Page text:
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2008 Conforming Limit

2008 Conforming LimitOFHEO will not cut limit, proposes revised guidance

October 16, 2007


Despite a potential decline in home values, the conforming limit will not be reduced next year.

The Office of Federal Housing Enterprise Oversight announced today that even if the house price index declines this year, the conforming limit will remain at $417,000. The index is calculated every October.

The conforming limit, which represents the maximum mortgage amount that can be purchased by government sponsored housing enterprises Fannie Mae or Freddie Mac, has been subject to adjustment since 1981. In 1970, the limit was just $33,000.

In 2006, the index declined 0.16 percent — though there was no corresponding reduction to the 2007 conforming limit. But if the index increases this year, an increase to the limit would first be offset by 0.16 percent.

Public guidance proposed by OFHEO calls for any decreases in the limit to be deferred by at least one year, the agency said. In addition, a minimum of a 3 percent decline in the index would be required before a decrease to the conforming limit would be made.

“Under no circumstance, however, would the maximum loan level for 2008 drop below the 2006 and 2007 limit of $417,000,” today’s release stated.

Other provisions to proposed revised guidance include the permanent status as a “conforming” loan for any loans that were within the conforming limit at the time of origination, which will ensure secondary market stability, and a rounding off to the nearest $100.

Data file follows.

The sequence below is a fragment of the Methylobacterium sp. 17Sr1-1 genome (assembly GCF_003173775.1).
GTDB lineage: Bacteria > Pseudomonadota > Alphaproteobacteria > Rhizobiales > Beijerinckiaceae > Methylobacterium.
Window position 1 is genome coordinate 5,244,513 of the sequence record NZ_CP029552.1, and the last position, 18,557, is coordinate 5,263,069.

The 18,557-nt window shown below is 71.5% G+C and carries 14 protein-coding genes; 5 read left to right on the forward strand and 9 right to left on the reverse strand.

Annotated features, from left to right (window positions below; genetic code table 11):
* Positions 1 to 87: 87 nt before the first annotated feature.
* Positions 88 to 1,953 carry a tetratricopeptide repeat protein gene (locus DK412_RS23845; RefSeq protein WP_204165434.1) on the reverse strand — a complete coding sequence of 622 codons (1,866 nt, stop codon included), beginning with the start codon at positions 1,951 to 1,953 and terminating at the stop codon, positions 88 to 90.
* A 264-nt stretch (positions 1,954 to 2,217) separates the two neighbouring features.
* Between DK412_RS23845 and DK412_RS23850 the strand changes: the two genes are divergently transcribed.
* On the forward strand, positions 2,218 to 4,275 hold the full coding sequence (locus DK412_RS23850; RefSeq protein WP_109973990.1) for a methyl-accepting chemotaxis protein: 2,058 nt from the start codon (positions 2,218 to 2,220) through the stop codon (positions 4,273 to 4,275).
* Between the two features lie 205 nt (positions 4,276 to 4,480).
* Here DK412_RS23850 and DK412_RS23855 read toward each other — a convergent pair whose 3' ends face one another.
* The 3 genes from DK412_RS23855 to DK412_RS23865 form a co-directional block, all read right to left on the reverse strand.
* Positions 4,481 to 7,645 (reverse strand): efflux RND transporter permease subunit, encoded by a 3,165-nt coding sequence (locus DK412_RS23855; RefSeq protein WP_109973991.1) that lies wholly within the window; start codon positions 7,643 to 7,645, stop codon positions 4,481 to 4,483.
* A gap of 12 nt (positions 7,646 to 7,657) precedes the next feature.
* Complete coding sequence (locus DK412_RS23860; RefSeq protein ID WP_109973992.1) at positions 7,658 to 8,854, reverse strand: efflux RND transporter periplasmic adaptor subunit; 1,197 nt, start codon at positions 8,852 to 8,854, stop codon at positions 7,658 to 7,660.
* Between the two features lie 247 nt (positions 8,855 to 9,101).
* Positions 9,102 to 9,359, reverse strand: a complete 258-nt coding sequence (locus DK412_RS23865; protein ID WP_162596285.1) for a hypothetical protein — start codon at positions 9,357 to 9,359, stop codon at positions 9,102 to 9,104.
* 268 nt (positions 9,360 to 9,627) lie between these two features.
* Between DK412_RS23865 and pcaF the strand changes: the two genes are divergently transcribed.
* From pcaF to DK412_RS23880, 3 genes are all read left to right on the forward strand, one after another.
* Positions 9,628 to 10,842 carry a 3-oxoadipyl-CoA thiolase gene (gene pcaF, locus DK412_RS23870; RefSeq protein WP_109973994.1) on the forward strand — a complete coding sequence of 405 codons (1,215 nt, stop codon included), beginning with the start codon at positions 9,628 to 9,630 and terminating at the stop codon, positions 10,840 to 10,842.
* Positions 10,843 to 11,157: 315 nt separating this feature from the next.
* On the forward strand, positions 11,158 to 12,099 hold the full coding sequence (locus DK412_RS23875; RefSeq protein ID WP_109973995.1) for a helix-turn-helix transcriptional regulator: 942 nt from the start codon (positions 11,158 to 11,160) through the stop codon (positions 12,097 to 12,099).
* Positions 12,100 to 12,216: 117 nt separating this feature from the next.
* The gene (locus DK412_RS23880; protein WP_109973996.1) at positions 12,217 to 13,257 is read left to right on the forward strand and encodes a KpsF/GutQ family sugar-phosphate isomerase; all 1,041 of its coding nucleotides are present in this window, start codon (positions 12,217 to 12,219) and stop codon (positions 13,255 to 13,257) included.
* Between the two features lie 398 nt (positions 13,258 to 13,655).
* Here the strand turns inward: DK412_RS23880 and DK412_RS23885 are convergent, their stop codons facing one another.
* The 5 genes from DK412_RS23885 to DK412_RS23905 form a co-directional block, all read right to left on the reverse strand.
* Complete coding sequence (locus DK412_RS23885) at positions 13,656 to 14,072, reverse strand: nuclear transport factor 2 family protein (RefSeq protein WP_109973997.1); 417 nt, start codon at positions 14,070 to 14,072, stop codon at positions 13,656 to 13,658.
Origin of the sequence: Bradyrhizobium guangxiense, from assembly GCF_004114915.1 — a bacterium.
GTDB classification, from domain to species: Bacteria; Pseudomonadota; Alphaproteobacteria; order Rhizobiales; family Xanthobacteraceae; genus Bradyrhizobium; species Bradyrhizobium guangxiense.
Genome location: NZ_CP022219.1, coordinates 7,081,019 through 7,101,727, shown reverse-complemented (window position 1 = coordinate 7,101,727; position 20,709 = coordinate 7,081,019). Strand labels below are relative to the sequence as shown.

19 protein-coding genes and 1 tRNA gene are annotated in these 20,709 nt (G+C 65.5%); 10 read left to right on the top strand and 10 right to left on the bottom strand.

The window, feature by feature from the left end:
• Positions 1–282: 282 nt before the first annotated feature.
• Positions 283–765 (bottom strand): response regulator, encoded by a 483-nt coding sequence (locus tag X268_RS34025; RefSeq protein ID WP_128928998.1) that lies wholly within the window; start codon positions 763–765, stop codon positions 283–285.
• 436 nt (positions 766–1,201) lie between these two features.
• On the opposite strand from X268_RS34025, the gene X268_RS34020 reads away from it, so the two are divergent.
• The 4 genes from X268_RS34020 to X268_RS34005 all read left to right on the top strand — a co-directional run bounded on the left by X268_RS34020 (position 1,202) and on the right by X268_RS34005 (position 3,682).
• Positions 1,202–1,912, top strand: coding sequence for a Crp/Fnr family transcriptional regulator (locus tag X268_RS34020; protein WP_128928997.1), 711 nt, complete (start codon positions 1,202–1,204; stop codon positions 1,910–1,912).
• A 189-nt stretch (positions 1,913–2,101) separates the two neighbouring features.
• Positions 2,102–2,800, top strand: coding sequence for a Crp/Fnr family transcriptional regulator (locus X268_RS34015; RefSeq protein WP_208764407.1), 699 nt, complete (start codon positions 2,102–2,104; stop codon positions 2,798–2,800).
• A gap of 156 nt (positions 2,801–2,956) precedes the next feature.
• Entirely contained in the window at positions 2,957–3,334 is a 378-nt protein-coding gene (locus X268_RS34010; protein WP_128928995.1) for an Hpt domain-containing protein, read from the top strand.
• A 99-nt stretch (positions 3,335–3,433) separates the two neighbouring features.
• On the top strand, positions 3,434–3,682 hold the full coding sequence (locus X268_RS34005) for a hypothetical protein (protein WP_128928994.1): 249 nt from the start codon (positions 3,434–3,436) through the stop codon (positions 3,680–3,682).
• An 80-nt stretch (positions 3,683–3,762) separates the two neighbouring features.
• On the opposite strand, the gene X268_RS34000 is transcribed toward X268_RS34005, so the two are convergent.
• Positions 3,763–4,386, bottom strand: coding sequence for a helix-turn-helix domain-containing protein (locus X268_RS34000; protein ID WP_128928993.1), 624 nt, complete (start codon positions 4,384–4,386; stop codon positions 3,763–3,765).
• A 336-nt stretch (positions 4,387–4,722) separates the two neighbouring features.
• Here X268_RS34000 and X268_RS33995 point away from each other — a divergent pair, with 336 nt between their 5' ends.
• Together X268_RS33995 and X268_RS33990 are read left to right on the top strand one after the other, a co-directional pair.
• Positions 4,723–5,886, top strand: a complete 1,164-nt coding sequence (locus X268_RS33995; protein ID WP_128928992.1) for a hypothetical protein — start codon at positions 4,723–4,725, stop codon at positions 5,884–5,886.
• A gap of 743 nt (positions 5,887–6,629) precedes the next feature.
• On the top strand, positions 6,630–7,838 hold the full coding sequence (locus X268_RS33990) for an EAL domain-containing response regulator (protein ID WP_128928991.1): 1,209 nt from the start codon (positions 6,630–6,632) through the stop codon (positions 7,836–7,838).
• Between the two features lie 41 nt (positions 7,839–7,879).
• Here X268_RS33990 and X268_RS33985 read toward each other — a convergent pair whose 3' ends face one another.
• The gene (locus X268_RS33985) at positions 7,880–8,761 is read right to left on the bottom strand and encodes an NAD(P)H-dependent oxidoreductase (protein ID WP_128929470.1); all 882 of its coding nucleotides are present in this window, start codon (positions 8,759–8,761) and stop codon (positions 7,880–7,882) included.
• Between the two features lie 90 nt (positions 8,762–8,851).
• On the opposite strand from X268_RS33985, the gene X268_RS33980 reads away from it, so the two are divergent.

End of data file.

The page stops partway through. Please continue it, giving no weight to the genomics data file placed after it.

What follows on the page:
Public comment is sought on the revised proposal.

A group of mortgage lenders that claims to be responsible for the majority of U.S. home mortgages recently urged members of Congress not to raise the conforming limit.

In separate letters to the U.S. Senate and House of Representatives, the Consumer Mortgage Coalition — which includes lenders, servicers and service providers — said the mortgage industry is already meeting the needs of jumbo borrowers. They said only borrowers earning at least $130,000 would even qualify for a $625,000 loan — the amount proposed in reform legislation by the House, and “clearly not the low- and moderate-income customers that the proposal purportedly aims to help.”

Under the Bush administration, OFHEO is holding off on raising portfolio limits for Fannie and Freddie. The agency recently noted it wouldn’t be prudent to significantly boost the portfolio limit now because of ongoing organizational concerns over timely filings with the Securities and Exchange Commission.

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